The growing frequency of political violence raises the specter of a Republican insurgency if former President Trump runs and loses in 2024, warned conservative columnist Max Boot on Tuesday.
He said he feared that an armed faction of Trump fanatics would ‘bear roughly the same symbiotic relationship to the GOP that the IRA had to the Sinn Fein party.’
His Washington Post column will be dismissed as the work of a Never Trump Republican by some but it reflects growing alarm that the U.S. faces rising incidents of political violence after the Jan. 6 attack on the U.S. Capitol.
Last week, Rep. Paul Gosar was censured and stripped of his committee assignments by the House for posting an edited anime video that showed him attacking Democrats – but he escaped the wrath of his own party and only two Republicans supported the motion.
Boot said Republicans had made no attempt to tone down the rhetoric of some members and were ‘hostage to the extremists in their ranks.’
‘We are at the greatest peril since the early 1970s — when the threat emanated from the left — of a violent insurgency in America. Indeed, the scattered terrorist attacks we have seen in recent years might be the early stages of such an uprising,’ wrote Boot, who has been a leading critic of Trump on the right.
Columnist Max Boot warned that growing violent rhetoric among Republicans and the ‘fetish of gun ownership’ risked an insurgency – particularly if former President Trump lost in 2024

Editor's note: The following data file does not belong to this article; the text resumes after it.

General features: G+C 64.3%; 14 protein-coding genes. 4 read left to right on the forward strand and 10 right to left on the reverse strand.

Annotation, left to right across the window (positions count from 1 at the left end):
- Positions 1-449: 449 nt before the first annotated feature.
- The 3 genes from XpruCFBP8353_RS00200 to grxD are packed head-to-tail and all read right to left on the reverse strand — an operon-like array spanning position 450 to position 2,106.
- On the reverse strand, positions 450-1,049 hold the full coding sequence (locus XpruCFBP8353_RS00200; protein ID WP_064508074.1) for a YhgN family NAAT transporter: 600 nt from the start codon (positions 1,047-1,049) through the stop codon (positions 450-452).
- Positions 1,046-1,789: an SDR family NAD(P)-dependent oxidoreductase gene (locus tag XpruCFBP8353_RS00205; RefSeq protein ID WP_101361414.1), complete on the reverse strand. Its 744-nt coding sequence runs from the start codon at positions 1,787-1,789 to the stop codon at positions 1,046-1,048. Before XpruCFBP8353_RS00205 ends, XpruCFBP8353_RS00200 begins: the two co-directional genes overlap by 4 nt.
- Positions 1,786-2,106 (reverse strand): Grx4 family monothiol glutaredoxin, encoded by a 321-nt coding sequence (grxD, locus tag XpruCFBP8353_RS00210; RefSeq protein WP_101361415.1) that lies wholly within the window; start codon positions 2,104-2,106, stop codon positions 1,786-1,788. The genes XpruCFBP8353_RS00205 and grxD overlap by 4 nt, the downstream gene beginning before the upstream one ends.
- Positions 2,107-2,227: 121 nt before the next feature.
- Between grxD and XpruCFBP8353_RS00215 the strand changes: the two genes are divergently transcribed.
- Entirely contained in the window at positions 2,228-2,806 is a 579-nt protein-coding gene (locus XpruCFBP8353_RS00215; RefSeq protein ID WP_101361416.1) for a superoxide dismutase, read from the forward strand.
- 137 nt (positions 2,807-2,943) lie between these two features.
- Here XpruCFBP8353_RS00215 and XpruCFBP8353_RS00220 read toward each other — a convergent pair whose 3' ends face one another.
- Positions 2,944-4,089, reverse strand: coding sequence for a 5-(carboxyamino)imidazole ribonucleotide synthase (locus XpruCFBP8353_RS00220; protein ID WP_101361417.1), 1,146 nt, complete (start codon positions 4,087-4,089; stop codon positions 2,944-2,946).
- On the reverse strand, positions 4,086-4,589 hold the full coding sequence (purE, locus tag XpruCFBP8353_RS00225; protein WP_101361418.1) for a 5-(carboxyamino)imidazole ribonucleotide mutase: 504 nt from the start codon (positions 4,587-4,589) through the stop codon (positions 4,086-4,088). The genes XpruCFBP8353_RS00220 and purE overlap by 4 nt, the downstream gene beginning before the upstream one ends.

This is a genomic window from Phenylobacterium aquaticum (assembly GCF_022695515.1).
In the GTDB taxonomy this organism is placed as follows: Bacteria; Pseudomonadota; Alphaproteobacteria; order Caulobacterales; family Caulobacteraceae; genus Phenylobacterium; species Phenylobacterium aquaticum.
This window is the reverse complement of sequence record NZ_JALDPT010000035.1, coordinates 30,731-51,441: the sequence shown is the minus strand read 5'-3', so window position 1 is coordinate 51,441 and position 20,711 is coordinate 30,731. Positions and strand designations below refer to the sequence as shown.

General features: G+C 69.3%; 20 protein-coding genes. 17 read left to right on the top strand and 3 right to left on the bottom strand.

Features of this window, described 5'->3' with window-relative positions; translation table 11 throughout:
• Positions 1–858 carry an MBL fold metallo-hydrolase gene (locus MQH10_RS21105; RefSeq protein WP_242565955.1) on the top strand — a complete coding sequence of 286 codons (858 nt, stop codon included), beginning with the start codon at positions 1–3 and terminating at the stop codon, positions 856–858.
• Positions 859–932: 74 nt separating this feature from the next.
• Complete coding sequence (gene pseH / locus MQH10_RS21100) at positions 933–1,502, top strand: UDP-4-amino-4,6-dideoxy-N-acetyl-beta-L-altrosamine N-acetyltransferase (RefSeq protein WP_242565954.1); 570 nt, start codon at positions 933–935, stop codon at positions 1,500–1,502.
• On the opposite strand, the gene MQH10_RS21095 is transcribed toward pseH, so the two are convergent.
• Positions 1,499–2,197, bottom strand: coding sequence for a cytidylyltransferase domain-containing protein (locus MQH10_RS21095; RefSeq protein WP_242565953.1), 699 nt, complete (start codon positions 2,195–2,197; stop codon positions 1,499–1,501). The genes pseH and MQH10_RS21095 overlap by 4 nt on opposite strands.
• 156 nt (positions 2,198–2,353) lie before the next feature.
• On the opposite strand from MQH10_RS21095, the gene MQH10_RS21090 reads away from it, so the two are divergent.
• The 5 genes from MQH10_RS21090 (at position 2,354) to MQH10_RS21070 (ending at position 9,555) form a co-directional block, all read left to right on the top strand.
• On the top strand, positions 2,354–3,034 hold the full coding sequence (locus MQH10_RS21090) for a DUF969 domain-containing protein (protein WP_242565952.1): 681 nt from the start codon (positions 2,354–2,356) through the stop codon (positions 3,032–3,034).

Conservative columnist Max Boot (r) condemned violent rhetoric used by Republicans, saying: ‘Trump made the relationship explicit when he told the Proud Boys, an armed group that later took part in the Jan. 6 attack on Congress, to “stand back and stand by.”‘
‘If we see a full-blown insurgency — something that becomes more likely if Trump runs and loses again in 2024 — it would bear roughly the same symbiotic relationship to the GOP that the IRA had to the Sinn Fein party: It would be the armed wing of a larger right-wing movement.
‘Trump made the relationship explicit when he told the Proud Boys, an armed group that later took part in the Jan. 6 attack on Congress, to “stand back and stand by.”‘
The former president used the language of violence during his successful 2016 campaign.
In 2016 at a campaign rally in Cedar Rapids, Iowa, Trump told the crowd he had been warned there may be someone throwing tomatoes.
‘If you see somebody getting ready to throw a tomato, knock the crap out of them, would you? Seriously,’ he said to cheers.
‘Just knock the hell out of them. I promise you, I will pay for the legal fees.’
One of his most controversial moments in office came when he appeared reluctant to condemn white nationalists who clashed with protestors in Charlottesville, Virginia, in 2017, that left one woman dead.
‘You had some very bad people in that group,’ Trump said. ‘But you also had people that were very fine people, on both sides.’
And he faced condemnation during the 2020 campaign when he said the far-right Proud Boys should ‘stand down’ but refused to explicitly condemn such groups, saying that someone had to act against left-wing agitators.
In a recent interview he also defended protesters on Jan. 6
Meanwhile in Congress, threats against lawmakers are projected to double this year.
Boot picked out other examples of how Republicans routinely depict Democrats as enemies of America.
He quoted Sen. Ted Cruz saying: ‘The left hates America,’ while Sen. Josh Hawley (R-Mo.) said: ‘Their grand ambition is to deconstruct the United States of America.’
‘At the same time, Republicans make a fetish of gun ownership and use; weapons of war are the hottest fashion accessory in GOP campaign ads,’ he writes.
‘The message many Republicans receive is that violence is justified to save the United States from a leftist takeover. An audience member at a pro-Trump event spoke for many when he asked: “When do we get to use the guns?”’